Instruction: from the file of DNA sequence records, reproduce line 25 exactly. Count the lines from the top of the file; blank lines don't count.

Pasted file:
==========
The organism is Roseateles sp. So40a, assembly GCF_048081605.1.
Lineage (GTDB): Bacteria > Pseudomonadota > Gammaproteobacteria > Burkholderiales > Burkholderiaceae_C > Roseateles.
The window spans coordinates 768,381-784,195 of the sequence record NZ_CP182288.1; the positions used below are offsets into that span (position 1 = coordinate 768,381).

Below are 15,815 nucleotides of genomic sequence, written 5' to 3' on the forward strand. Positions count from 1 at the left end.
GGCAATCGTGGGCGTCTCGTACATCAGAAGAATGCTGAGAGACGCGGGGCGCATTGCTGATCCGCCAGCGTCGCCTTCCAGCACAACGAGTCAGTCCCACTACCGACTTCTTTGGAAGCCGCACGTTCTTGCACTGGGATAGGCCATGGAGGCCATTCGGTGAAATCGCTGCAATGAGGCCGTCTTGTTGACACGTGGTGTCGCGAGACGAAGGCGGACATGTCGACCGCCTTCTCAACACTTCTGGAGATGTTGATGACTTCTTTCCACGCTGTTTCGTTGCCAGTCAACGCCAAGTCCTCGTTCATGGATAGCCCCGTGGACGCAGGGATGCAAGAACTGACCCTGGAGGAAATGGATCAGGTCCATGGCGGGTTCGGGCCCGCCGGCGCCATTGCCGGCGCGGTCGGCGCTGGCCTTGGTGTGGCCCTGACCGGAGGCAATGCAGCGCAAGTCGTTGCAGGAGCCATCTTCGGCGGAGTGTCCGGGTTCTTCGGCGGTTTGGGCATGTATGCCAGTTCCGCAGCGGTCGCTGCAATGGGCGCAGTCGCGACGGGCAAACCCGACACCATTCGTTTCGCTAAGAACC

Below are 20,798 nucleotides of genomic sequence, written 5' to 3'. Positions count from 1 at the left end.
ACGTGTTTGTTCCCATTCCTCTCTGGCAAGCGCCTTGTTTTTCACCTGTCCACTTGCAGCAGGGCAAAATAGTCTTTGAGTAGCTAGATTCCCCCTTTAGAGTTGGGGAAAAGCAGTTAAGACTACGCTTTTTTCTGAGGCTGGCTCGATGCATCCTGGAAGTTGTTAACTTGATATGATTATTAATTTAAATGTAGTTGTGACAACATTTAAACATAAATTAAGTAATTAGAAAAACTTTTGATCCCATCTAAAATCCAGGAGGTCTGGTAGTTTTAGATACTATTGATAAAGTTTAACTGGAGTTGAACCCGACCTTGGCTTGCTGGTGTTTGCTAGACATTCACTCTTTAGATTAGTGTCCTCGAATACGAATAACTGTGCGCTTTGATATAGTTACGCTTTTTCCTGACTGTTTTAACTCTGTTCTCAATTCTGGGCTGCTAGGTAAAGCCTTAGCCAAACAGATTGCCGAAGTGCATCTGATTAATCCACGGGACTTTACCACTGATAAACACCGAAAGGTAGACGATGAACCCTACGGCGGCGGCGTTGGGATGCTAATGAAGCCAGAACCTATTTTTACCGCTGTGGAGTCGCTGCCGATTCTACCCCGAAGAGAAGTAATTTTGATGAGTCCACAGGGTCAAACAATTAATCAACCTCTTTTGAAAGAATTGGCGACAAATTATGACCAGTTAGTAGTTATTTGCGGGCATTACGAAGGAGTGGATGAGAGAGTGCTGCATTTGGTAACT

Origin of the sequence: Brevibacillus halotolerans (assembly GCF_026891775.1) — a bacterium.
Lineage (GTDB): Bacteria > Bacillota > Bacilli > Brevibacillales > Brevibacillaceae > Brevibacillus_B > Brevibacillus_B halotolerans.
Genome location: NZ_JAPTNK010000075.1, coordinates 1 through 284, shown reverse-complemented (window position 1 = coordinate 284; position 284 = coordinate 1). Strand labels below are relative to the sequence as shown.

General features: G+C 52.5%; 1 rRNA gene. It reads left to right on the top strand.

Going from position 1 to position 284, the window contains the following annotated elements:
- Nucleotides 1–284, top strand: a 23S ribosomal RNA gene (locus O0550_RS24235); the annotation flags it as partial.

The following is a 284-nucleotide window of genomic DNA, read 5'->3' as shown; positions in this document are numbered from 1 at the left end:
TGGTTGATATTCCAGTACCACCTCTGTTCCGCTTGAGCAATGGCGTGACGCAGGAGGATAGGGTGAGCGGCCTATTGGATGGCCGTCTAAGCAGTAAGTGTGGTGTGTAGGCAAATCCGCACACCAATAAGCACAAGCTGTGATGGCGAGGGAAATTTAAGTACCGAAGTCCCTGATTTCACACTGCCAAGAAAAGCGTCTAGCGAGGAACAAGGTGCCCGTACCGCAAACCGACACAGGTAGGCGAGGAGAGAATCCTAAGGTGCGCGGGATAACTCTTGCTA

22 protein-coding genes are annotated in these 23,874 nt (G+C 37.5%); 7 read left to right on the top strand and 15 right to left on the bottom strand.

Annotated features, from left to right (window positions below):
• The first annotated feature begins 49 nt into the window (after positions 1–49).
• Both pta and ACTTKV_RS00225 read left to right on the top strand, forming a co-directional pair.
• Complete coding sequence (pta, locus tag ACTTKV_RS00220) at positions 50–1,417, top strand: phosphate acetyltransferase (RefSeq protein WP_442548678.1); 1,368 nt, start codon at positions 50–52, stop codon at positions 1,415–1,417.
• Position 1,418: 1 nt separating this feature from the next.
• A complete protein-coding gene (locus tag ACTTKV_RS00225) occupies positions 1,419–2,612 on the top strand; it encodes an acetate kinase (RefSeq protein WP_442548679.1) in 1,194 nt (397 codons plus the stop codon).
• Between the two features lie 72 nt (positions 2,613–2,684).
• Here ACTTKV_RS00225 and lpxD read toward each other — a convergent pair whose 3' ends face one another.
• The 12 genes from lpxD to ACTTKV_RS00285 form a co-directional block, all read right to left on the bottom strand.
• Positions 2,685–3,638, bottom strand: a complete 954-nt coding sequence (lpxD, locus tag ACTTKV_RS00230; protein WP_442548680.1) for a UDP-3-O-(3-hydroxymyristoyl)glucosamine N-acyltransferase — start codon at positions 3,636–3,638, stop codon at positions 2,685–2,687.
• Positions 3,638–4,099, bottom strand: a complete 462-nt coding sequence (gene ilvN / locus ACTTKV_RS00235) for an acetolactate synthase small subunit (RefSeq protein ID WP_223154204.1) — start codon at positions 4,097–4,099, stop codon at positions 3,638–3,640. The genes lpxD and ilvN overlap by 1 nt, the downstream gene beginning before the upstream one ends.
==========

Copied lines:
• The 12 genes from lpxD to ACTTKV_RS00285 form a co-directional block, all read right to left on the bottom strand.